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Jonathan Band

The Impact of the Supreme Court's Decision in Costco v. Omega on Libraries

On December 13, 2010, the U.S. Supreme Court decided Costco v. Omega in a manner that eliminated none of the uncertainty caused by the lower court's ruling in that case. The U.S. Court of Appeals for the Ninth Circuit had ruled that the copyright law's "first sale doctrine" did not apply to copies manufactured abroad. This ruling cast doubt on a library's ability to circulate books and other materials manufactured outside of the United States.

pdf lca-costco-31jan11.pdf

 
 

A Guide for the Perplexed Part III: The Amended Settlement Agreement

On Friday, November 13, 2009, Google, the Authors Guild, and the Association of American Publishers filed an Amended Settlement Agreement (ASA) in the copyright infringement litigation concerning the Google Library Project. The amendments proposed by the parties are designed to address objections made by the U.S. Department of Justice and copyright holders to the original proposed settlement agreement. While many of the amendments will have little direct impact on libraries, the ASA significantly reduces the scope of the settlement because it excludes most books published outside of the United States. This paper describes the ASA's major changes, with emphasis on those changes relevant to libraries.

pdf guide-for-perplexed-part3-nov09.pdf

 
 

A Guide for the Perplexed Part II: The Amended Google-Michigan Agreement

On May 20, 2009, Google and the University of Michigan (Michigan) entered into an amendment that expanded the 2004 agreement that allowed Google to scan books in the Michigan library for inclusion in Google's search database. The new agreement (the Amendment) addresses the provisions of the proposed settlement agreement between Google and the plaintiffs in the Google Book Search litigation.

pdf google-michigan-12jun09.pdf

 
   

How Fair Use Prevailed in the Harry Potter Case

In a highly publicized decision issued on September 8, 2008, US District Court Judge Robert Patterson ruled that Steven Vander Ark's Harry Potter Lexicon infringed J.K. Rowling's copyright. Although J. K. Rowling prevailed in the litigation, the big winner actually was fair use.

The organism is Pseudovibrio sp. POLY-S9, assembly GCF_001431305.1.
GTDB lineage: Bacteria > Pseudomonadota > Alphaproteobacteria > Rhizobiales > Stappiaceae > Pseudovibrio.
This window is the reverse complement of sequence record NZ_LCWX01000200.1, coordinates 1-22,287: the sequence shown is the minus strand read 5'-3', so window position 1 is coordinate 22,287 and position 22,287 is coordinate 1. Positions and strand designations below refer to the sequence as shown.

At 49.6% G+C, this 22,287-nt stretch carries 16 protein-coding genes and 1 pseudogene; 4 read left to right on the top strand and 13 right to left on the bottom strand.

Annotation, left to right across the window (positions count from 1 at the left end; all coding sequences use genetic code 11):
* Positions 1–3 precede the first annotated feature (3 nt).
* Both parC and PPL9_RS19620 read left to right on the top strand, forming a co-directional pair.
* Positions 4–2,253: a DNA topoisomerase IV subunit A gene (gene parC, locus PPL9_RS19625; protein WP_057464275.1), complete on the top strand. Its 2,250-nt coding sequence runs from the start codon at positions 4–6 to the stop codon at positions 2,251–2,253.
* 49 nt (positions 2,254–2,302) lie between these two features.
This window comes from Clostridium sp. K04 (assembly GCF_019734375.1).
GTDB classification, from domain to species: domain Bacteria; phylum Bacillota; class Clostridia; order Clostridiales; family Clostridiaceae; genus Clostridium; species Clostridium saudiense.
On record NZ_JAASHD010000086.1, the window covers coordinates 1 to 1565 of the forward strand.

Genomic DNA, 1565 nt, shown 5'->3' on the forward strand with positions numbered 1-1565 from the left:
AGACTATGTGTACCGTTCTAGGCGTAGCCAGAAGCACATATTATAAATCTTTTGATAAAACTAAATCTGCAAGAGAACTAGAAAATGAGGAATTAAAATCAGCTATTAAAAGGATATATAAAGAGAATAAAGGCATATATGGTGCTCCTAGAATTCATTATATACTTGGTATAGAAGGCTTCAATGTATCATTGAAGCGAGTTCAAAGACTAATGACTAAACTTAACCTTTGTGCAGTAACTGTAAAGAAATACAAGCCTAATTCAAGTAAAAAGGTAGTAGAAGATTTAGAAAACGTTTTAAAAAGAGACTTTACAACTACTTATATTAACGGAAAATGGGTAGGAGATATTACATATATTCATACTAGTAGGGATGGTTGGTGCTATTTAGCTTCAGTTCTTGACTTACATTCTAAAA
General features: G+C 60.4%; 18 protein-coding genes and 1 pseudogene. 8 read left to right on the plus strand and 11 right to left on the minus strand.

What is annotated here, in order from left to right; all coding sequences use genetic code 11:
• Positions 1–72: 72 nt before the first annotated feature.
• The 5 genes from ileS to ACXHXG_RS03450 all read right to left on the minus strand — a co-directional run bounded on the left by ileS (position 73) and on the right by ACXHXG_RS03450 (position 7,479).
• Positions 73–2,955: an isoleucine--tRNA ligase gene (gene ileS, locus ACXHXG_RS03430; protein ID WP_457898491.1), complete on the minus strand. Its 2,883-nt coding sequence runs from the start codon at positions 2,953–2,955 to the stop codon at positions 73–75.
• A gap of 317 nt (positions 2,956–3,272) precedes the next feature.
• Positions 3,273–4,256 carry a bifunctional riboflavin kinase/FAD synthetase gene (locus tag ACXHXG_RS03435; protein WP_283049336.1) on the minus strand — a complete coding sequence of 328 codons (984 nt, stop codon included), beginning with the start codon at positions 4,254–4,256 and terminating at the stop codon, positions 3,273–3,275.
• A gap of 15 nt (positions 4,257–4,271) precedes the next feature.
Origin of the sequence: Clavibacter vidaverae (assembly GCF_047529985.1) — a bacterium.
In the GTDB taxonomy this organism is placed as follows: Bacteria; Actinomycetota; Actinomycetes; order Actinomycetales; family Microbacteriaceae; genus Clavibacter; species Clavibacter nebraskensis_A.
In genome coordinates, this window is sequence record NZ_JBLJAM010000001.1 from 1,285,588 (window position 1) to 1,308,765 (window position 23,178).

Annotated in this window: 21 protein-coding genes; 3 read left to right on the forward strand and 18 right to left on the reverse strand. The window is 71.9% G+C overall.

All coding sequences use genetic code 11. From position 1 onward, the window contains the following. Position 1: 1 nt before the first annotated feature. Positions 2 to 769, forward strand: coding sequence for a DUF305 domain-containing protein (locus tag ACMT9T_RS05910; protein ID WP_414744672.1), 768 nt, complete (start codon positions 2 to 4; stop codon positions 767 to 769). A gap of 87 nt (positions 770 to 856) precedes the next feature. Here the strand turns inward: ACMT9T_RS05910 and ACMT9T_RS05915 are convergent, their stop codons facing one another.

pdf band-harry-potter-29sept08.pdf

 
 

Educational Fair Use Today

Three recent appellate decisions concerning fair use should give educators and librarians greater confidence and guidance for asserting this important privilege. In all three decisions, the courts permitted extensive copying and display in the commercial context because the uses involved repurposing and recontextualization. The reasoning of these opinions could have far-reaching implications in the educational environment.

pdf band-edu-fair-use-today-dec07.pdf

 
 

The Google Print Library Project: A Copyright Analysis

On August 11, 2005, Google announced that it would not scan copyrighted books under its Print Library Project until November, so that publishers could decide whether they want to opt their in-copyright books out of the project. Given the confusion in press reports describing the project, publishers should carefully study exactly what Google intends to do and understand the relevant copyright issues. This understanding should significantly diminish any anxiety publishers possess about the project.

pdf band-gbs-copyright-analysis-11aug05.pdf

 
 

A New Day for the DMCA: The Chamberlain and Lexmark Decisions

Recent circuit-level decisions in Chamberlain v. Skylink and Lexmark v. Static Control Components interpreted the Digital Millenium Copyright Act in a manner that will prevent its use to restrict legitimate competition in after-market components. By placing on plaintiffs the burden of proving intent to infringe copyright, judges on both panels not only dictate the correct outcome in these cases, but also provided defendants in other cases a way to short-circuit litigation when infringement is nowhere to be seen. Published in Electronic & Commerce Law Vol. 9 No. 45 (November 2004).

pdf band-dmca-chamberlain-lexmark-24nov04.pdf

 
 
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